There are only two characters who aren’t generic badasses: Doctor Jurati, who at first was a breath of fresh air because at least someone was able to smile in this show. Of course it then turns out later she’s actually a double-agent driven insane by the Admonition (a mess I’ll unravel later). The other is Elnor who is essentially Hydrox-brand Legolas, I hope the Tolkein family is getting royalties. Seriously everything from how he talks to how he moves and fights is a near straight rip off of Legolas in the Lord of the Rings films. Only worse in every conceivable way.
Somehow he’s not even the worst Romulan in the show, our villains Narek and Narissa take that prize. More than anything it’s these two that convince me that Star Trek: Picard was desperately trying to cash in on the void left by the ending of Game of Thrones. Brother and Sister, Narek and Narissa are trying to find Soji’s homeworld so they can eliminate the threat of artificial life. Yet for some bizarre reason, Narissa is creepily fixated on Narek’s sexual relationship with Soji. They’re an obvious ripoff of Cersei and Jaime Lannister’s relationship, except without any of the background or personality that made that relationship so compelling. Every conversation Narissa and Narek have is filled with sexual tension, and it was hilariously misplaced.
But the show is called Picard right? Maybe the title character himself can carry the day.
Jean Luc Picard might have saved the Federation multiple times but even he can’t save this show, because his character is bad as well. He seemingly plays out his whole arc in the first episode. Betrayed by Starfleet’s abandonment of its guiding principals, he became a recluse and made wine until Dahj’s arrival and death made him realize he was “waiting to die.” And that’s the sum total of his character’s journey in this show aside from fifteen minutes at the finale.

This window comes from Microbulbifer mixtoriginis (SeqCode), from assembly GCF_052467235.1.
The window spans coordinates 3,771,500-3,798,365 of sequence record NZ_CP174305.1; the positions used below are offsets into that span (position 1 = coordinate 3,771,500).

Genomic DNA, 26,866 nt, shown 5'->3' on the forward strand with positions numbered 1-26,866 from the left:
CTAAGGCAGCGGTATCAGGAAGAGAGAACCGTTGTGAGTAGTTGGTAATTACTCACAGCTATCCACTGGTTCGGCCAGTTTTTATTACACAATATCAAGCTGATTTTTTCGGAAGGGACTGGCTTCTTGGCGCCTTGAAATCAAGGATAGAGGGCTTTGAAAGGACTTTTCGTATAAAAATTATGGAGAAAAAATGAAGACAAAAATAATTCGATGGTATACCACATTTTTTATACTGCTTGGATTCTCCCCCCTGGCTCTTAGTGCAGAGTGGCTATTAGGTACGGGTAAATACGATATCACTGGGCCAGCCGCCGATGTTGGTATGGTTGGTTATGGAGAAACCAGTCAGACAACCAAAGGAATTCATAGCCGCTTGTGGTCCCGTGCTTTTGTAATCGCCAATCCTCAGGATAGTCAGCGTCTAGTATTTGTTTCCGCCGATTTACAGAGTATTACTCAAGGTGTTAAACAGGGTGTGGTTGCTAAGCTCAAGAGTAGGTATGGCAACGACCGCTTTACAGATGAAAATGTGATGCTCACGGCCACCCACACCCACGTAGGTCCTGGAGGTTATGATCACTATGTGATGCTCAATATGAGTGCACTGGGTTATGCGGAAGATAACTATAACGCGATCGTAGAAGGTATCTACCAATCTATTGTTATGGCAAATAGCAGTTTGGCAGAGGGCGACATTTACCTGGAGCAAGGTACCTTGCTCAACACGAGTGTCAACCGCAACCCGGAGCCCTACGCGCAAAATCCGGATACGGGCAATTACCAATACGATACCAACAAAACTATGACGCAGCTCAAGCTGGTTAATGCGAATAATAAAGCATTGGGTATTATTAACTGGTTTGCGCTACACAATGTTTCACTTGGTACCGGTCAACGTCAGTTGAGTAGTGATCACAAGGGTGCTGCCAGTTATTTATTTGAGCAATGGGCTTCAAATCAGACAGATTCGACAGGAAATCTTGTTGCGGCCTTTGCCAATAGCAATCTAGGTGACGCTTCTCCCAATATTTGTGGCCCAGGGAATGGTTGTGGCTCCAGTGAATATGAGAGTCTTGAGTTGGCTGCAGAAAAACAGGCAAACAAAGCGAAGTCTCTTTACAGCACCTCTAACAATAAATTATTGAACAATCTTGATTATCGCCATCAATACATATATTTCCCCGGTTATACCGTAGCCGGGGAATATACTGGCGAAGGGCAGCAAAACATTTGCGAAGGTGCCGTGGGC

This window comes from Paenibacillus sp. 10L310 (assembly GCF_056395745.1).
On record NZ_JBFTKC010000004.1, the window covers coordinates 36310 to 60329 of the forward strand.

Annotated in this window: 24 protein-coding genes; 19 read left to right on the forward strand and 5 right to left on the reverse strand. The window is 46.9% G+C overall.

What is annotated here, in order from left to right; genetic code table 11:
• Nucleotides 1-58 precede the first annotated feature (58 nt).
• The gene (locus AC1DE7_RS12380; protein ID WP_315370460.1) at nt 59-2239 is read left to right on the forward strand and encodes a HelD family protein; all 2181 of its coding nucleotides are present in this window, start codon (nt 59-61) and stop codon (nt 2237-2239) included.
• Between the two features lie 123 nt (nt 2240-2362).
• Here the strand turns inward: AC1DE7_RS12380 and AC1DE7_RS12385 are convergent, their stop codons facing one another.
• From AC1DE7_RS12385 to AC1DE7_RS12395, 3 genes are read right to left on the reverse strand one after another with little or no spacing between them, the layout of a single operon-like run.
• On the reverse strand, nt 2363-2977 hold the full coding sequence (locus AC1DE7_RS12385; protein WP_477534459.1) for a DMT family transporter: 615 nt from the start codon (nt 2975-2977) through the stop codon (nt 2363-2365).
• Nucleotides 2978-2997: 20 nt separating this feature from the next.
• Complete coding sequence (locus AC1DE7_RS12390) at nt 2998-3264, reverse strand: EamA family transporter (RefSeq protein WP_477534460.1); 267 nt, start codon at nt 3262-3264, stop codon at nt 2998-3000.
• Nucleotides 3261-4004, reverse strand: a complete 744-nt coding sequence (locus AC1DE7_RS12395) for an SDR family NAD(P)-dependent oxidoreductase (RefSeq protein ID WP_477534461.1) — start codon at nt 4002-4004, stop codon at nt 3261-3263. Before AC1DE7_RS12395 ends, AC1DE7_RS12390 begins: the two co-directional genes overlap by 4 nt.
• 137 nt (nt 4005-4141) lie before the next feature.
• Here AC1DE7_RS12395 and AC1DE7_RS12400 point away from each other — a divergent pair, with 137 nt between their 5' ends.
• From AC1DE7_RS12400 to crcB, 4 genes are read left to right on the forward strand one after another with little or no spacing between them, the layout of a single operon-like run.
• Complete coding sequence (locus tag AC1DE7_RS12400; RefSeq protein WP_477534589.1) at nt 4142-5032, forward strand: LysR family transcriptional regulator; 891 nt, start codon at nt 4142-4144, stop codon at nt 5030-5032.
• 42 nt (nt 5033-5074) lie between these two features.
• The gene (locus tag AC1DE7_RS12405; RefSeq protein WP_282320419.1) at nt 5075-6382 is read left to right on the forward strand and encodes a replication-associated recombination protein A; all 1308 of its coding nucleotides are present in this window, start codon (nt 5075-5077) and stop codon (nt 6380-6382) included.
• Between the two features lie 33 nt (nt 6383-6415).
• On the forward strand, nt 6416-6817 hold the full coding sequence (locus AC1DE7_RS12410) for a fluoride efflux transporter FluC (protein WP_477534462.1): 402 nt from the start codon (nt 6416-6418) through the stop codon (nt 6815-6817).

It’s such a wasted storytelling opportunity because he’s confronted by so many ghosts from his past. He visits a Borg ship for the first time since his assimilation, he confronts what is essentially the daughter of the man who died saving him, and is accompanied by a
Space Elf Romulan who is a constant reminder his failure to save Romulus. Yet Picard is never forced to confront any of it, beyond those hallucinations of Data in the first episode.
Jean Luc Picard in Star Trek: Picard might have the same name, played by the same actor, but its not the same character we saw in The Next Generation TV show or movies. The Picard of yesteryear was bold, confident, and commanding. He was a rich character, with so many facets and sides to him; philosopher, poet, explorer, and even a romantic in his own way.
The Picard we see here is… hollow. His character is dragged from plot point to plot point through no choice of his own. He has nothing interesting to say about the events unfolding around him. His diplomatic talents are nowhere to be seen. For the majority of the time, we don’t even see him get angry, or sad, or afraid. He’s a passive observer in his own story… no, actually, this story really isn’t about Picard. It’s about Soji, and that story makes very little sense.
Again, Nothing Made Sense